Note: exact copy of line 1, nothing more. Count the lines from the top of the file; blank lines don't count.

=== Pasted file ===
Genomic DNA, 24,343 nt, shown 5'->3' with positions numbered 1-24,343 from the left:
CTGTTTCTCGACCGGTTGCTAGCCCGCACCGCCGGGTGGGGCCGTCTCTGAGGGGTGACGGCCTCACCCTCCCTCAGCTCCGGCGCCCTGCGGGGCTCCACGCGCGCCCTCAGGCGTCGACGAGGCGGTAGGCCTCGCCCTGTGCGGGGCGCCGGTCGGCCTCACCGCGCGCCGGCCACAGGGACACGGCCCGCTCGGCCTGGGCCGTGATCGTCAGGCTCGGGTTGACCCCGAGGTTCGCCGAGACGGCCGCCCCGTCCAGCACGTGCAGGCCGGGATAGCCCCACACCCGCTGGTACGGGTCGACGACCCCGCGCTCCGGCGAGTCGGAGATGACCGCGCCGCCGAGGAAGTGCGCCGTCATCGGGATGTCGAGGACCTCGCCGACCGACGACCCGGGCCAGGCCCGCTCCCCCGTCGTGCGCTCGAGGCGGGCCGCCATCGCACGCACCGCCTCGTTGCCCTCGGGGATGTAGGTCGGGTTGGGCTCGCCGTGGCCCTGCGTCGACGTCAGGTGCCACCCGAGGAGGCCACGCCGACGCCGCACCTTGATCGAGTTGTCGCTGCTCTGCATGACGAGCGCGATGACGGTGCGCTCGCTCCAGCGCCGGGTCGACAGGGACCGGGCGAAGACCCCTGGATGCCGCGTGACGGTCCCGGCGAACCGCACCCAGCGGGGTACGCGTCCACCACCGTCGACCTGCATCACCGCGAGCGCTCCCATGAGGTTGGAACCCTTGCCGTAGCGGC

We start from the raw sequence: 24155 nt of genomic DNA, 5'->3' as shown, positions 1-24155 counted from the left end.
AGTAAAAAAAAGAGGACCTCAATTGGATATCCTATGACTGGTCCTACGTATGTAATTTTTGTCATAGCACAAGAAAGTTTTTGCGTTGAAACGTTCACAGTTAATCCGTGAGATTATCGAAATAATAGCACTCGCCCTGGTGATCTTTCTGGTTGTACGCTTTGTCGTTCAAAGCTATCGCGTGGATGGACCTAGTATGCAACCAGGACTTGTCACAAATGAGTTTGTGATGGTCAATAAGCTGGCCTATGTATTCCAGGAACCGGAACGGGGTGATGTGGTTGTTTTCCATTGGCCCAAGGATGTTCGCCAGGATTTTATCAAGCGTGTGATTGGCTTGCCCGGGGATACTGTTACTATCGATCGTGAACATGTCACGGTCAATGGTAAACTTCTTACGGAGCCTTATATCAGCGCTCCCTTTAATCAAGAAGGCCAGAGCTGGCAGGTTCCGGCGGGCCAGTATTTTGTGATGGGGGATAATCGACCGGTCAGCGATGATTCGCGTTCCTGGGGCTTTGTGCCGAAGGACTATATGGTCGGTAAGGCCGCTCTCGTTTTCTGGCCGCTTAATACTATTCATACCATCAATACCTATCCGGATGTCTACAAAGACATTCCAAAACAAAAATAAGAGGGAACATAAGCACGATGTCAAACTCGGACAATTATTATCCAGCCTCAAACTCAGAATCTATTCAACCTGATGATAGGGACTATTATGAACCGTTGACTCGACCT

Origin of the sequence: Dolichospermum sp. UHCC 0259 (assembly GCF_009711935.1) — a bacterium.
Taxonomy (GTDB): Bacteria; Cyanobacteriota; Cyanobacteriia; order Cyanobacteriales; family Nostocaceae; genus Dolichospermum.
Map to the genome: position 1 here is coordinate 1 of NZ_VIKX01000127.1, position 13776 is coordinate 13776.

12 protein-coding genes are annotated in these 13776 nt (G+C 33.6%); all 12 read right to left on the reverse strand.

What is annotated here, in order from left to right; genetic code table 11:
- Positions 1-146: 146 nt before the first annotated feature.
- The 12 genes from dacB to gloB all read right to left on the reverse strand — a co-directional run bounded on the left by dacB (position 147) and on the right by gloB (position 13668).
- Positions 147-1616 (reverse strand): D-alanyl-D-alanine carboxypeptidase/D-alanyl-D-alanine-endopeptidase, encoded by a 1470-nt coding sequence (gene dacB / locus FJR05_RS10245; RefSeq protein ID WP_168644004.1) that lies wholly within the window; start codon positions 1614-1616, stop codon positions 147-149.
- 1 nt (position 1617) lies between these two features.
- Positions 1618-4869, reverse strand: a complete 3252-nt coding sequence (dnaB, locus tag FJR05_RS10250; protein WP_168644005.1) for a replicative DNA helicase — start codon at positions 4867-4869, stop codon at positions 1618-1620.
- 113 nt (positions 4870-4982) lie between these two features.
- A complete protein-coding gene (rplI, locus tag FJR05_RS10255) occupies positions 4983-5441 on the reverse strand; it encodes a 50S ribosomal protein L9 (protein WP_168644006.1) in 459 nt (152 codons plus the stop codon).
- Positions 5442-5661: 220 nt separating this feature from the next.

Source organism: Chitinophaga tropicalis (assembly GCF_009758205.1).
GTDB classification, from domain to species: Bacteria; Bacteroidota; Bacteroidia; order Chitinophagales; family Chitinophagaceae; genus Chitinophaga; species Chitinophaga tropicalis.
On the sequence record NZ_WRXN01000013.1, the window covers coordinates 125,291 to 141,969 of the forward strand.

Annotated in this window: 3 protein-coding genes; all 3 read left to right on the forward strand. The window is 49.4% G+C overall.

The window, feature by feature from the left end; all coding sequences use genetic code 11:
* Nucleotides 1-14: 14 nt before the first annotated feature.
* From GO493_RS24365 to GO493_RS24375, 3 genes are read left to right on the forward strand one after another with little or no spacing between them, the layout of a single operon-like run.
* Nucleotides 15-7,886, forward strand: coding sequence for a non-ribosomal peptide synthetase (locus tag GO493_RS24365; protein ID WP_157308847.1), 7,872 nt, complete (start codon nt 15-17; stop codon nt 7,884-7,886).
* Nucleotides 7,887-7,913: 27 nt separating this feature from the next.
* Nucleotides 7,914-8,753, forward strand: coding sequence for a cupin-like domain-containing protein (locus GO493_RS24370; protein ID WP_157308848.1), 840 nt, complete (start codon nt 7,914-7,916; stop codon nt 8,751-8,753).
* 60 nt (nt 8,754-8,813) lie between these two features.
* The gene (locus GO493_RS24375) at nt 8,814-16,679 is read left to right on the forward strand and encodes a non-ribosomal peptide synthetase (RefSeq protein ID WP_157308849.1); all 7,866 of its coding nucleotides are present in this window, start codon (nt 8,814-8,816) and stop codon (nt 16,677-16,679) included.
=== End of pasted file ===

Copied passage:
Genomic DNA, 24,343 nt, shown 5'->3' with positions numbered 1-24,343 from the left: